8.) Take care of their mental well-being (as well as your own!)


There are many ways to do this. But I cannot emphasize enough that giving time to have unstructured play is very important, especially for younger children. If you’ve seen a baby playing with boxes or a toddler messing with her food, then you already witnessed what unstructured or free play is. Benefits of free play include, but are not limited to, better coping skills and self-directed executive functioning in children.

Another way to do this is to curate a calm down kit for you and your children. A calm down kit is a box filled with items that could help one cope with stress and anxiety. There are plenty of ideas online when it comes to what to put inside the kit, but do remember to make it personal for the person who is going to use it.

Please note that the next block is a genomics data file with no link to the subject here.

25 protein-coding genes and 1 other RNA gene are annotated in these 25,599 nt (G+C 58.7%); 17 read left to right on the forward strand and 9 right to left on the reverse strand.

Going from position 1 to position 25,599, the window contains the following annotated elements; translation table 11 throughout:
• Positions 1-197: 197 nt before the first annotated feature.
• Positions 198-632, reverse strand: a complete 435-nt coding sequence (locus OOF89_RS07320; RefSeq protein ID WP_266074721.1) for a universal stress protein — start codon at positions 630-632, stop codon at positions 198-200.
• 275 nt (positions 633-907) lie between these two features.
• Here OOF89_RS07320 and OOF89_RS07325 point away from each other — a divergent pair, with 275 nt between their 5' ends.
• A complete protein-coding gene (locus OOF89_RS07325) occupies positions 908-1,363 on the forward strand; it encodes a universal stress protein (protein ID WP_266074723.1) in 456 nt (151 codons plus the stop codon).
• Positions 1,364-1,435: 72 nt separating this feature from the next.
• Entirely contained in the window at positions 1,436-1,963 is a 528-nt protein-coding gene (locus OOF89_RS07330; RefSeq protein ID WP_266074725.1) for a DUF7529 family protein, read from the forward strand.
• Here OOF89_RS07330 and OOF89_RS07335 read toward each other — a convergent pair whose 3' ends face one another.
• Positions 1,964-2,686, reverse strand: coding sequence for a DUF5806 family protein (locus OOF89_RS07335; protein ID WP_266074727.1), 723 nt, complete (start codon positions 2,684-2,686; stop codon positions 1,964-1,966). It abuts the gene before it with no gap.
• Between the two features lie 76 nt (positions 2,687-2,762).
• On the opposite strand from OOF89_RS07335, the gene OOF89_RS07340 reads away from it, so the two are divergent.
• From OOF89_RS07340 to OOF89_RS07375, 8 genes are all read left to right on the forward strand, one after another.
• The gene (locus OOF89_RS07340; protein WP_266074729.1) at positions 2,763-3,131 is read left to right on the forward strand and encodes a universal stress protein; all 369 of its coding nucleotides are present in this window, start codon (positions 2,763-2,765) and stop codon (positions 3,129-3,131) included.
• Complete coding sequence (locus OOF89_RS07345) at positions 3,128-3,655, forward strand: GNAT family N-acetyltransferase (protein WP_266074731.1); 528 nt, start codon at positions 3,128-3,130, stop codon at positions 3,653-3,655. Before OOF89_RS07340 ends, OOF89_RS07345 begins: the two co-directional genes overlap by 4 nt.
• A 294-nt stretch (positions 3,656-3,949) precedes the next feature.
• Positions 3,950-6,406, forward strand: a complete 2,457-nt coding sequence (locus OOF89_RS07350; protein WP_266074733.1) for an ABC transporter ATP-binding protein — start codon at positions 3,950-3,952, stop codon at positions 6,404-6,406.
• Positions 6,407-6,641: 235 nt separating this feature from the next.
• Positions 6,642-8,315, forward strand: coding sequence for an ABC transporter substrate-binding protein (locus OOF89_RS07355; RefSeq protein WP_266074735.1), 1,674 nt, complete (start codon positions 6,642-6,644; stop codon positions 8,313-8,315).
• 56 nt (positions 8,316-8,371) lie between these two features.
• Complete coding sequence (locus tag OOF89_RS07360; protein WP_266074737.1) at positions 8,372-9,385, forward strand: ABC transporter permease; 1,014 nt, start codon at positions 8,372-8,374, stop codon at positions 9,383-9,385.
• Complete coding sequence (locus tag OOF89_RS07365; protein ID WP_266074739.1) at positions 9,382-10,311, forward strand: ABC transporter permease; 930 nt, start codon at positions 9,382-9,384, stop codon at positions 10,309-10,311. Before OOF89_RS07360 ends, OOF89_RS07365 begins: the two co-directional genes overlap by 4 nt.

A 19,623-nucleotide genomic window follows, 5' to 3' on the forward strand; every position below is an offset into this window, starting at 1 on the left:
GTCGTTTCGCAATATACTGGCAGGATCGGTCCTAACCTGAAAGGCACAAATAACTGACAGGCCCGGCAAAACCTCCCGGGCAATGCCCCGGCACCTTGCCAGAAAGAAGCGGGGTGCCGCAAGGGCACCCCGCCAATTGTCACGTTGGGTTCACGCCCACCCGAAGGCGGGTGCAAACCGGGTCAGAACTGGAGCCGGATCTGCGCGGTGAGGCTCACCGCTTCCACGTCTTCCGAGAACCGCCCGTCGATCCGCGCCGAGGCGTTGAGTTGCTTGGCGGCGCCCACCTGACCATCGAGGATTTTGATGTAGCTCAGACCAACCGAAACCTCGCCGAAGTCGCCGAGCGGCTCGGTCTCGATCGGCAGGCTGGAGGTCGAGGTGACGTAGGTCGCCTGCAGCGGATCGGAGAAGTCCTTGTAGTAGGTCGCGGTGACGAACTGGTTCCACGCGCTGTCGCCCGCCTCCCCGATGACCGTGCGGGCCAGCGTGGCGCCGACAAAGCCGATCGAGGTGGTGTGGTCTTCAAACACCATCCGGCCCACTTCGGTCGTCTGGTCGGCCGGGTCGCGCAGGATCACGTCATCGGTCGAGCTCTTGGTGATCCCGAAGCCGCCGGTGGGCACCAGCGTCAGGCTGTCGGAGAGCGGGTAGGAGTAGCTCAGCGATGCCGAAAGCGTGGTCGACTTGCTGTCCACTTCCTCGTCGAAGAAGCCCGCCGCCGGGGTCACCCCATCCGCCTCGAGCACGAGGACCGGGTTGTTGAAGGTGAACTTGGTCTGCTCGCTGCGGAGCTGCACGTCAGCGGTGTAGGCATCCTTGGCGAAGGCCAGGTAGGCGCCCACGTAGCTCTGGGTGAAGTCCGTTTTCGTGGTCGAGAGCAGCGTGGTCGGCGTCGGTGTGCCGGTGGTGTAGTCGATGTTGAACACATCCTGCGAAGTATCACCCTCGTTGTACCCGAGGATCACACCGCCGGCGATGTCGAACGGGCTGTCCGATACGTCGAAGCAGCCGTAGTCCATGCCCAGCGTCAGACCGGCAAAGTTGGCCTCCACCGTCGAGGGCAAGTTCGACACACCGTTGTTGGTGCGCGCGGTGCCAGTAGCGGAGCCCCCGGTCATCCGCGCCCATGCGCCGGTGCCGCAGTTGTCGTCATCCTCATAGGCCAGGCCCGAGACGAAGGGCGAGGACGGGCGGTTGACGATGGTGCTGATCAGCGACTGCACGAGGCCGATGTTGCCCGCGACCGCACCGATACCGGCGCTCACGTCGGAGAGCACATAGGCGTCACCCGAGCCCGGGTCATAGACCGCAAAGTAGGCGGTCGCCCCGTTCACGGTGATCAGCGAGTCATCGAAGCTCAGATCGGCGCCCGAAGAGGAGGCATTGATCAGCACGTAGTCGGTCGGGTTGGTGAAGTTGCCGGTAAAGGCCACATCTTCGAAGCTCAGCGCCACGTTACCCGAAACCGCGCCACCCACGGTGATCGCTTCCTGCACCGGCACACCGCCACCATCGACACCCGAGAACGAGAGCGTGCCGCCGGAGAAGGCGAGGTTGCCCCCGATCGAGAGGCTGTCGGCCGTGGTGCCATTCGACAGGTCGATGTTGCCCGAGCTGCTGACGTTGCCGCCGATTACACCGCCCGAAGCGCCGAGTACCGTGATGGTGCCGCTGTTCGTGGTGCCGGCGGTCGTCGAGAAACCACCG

These are extraordinary times, and there would definitely be a lot of hurdles along the way. But with the proper mindset as well as constant communication between parent and school, we can maximize the time and circumstances thrust upon us and provide the best for the sake of our children.


  • May Versoza
    Posted at 15:38h, 05 June Reply

    Thank you, Teacher Karen for writing this article.. This will surely help ease the pathways towards online distance learning as part of coping, adapting, and surviving to the new normal or in Filipino, “bagong kadawyan”.